Diabetes – What is Diabetes?
Diabetes is a serious disease that affects millions of people every year. It is caused when the body fails to produce enough insulin, or fails to use the insulin that it produces effectively.
The good news is that it can be cured and can be prevented or delayed with diet, exercise and medications. It is also important to recognize the signs to determine whether there is a problem and seek treatment.
What is diabetes?
Diabetes is an ongoing (long-lasting) disease that affects the way your body turns food into energy. It happens when your pancreas does not produce enough insulin or is unable to properly use it.
Insulin is the hormone that aids your body to absorb and utilize glucose, also referred to as sugar. Type 2 diabetics don’t produce enough insulin or cannot use it in a proper way.
The blood sugar levels rise over time in both types of diabetes. This can lead to issues in the kidneys, eyes and feet. It could also harm your heart arteries and brain.
Type 1 diabetes
Type 1 diabetes is caused by an autoimmune reaction, which means that your immune system attacks pancreatic insulin-producing cells and destroys them. This process can take several years or even decades before eventually resulting in the complete absence of insulin.
People suffering from type 1 diabetes require insulin every day. They must also keep an eye on their blood sugar levels and adjust their insulin, food and levels of exercise to keep their blood sugar levels within a healthy range.
Type 2 diabetes
If you suffer from type 2 diabetes, your body does not make use of insulin as it should. Insulin is a hormone that assists your cells in moving glucose (blood sugar) from your blood into your cells, where it is utilized to generate energy.
Type 2 diabetics need to exercise and follow a healthy diet. They may also need to take medication to control their blood sugar levels.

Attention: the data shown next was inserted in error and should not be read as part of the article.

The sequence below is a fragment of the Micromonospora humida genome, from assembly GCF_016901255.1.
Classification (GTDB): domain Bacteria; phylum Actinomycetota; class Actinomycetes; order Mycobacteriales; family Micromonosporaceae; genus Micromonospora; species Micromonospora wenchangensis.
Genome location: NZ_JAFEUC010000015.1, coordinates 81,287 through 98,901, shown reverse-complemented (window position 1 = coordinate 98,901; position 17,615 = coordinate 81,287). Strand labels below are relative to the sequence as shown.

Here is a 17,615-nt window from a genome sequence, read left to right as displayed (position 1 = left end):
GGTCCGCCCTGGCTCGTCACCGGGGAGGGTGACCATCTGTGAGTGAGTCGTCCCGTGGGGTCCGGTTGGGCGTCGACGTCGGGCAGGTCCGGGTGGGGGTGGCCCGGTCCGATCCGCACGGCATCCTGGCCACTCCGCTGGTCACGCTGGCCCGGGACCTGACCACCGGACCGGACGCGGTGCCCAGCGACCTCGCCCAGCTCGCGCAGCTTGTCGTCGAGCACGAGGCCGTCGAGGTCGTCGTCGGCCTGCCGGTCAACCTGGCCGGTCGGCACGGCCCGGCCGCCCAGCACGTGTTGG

The signs of diabetes in women
Diabetes is a chronic condition that affects people of all races as well as ethnic groups, ages, and genders. Women are at higher risk than men.
Women who suffer from diabetes are more likely to develop complications, including heart disease (the most frequent diabetes-related complication), and vision loss.
One early warning sign of women with diabetes is a higher thirst and increased urination, called polydipsia. This is because diabetes causes excessive sugar to accumulate in the blood, and your kidneys aren’t equipped to get rid of it correctly.
Men with diabetes The signs and symptoms
In the case of diabetes the cells are unable use blood sugar (glucose) to generate energy. This is typically because the pancreas is producing too little insulin.
This can lead to high blood glucose levels. The body then attempts to lower the levels by flushing the excess glucose from your bloodstream via urine.
Patients with diabetes are usually thirsty and require to drink a lot of fluids.
Men also may lose weight because their bodies utilize muscles to generate energy, not fat. This is due to their blood sugar levels remain elevated for long periods.
Making a balanced diabetes diet is an important part of managing your condition. It can help control blood sugar levels control weight and reduce the risk factors for heart diseases.
You should include whole foods in your diet, such as fruits, vegetables, and whole grains. Also, low-fat dairy products, beans, and legumes are excellent choices. It should be free of saturated fats and sugars as well as added sugars (unhealthy).
You might also consider limiting the amount of sugar-sweetened beverages you consume. These drinks are typically packed with sugar and can cause blood sugar levels to rise.
Your doctor may suggest diabetes medications to keep your blood glucose (blood sugar) levels within the normal range. These medications are typically combined with lifestyle changes, such as physical activity and diet, to manage the condition.
If your blood sugar levels aren’t managed by one medication another medicine could be added. Your doctor will assist you to choose the most appropriate medication for your specific needs and preferences.
Newer medications, such as sodium-glucose -cotransporter-2 inhibitors, and glucagon antagonists for the peptide-1 receptor, decrease blood sugar and offer benefits for the kidneys and cardiovascular system, as well as reducing the chance of developing complications. They are also beneficial for weight loss and are available in tablet and injectable forms.